Bozeman was a center coming out of the draft but ended up switching positions along the offensive line his rookie season. With injuries throughout the season to Alex Lewis and James Hurst, Bozeman filled in at the left guard spot at different points.
He appeared in 14 games, and while Bozeman was more of a rotational piece than starter, he flashed some potential that should excite Ravens fans going forward. Bozeman was far from perfect but played well for a late sixth-round pick.
In a Week 15 victory against the Buccaneers, Bozeman held his own and earned high praise from Pro Football Focus. However, overall, he needs to refine his technique, become stronger off the block and develop more consistency.
The Ravens offensive line, particularly along the interior, figures to see some reshuffling. Marshal Yanda could opt to retire, and Matt Skura leaves much to be desired at center, as does James Hurst at left guard. Bozeman could have an inside track at a starting job heading into next season.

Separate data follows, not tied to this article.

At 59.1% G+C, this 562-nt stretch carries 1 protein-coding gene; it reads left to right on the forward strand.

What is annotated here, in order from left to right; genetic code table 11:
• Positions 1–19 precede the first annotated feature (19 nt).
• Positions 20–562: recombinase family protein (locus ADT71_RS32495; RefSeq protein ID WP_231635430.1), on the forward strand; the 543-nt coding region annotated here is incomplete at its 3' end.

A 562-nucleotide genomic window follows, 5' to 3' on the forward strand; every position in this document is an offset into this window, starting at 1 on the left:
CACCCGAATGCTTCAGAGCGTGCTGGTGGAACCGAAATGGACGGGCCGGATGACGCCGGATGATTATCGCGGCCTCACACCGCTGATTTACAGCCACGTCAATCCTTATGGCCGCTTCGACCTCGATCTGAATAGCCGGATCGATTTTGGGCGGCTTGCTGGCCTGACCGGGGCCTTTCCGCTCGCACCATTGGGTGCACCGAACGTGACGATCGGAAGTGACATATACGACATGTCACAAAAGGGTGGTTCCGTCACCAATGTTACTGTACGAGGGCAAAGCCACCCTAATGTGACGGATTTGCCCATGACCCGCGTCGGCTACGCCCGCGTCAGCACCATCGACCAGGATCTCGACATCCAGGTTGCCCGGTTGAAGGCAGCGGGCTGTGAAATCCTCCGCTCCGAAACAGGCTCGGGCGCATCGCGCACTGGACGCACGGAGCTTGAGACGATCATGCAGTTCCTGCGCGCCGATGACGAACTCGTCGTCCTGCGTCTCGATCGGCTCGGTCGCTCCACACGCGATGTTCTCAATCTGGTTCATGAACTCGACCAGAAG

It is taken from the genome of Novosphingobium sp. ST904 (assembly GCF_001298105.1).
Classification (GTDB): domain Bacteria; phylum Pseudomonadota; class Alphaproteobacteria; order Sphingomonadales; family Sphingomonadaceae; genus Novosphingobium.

Gus Edwards, RB (Undrafted)
Perhaps the biggest surprise of the season was the emergence of Gus Edwards, an undrafted running back our of Rutgers. After playing a minimal role over the first half of the season, Edwards became the starter once Alex Collins was placed on IR and made the most of his opportunity.
“Gus the Bus” led the Ravens in rushing on the season with 718 yards and two touchdowns on 137 attempts, good for a yards per carry average of 5.2. Nearly all of his production came after the bye week, as he took on a large workload when Lamar Jackson became the starting quarterback.
Edwards is fairly one-dimensional runner, as he’s effective rushing downhill and north-to-south, but he lacks elite elusiveness and speed. However, that didn’t stop him from recording three games of over 100 yards rushing, including becoming the first Ravens back to record back-to-back games of over 100 yards since Justin Forsett in 2014.
There were only two games this year in which Edwards YPC fell below 4.0, and he showed a consistent knack for picking up positive yardage and running hard. He figures to have a sizable role in the offense again next season after an impressive rookie campaign.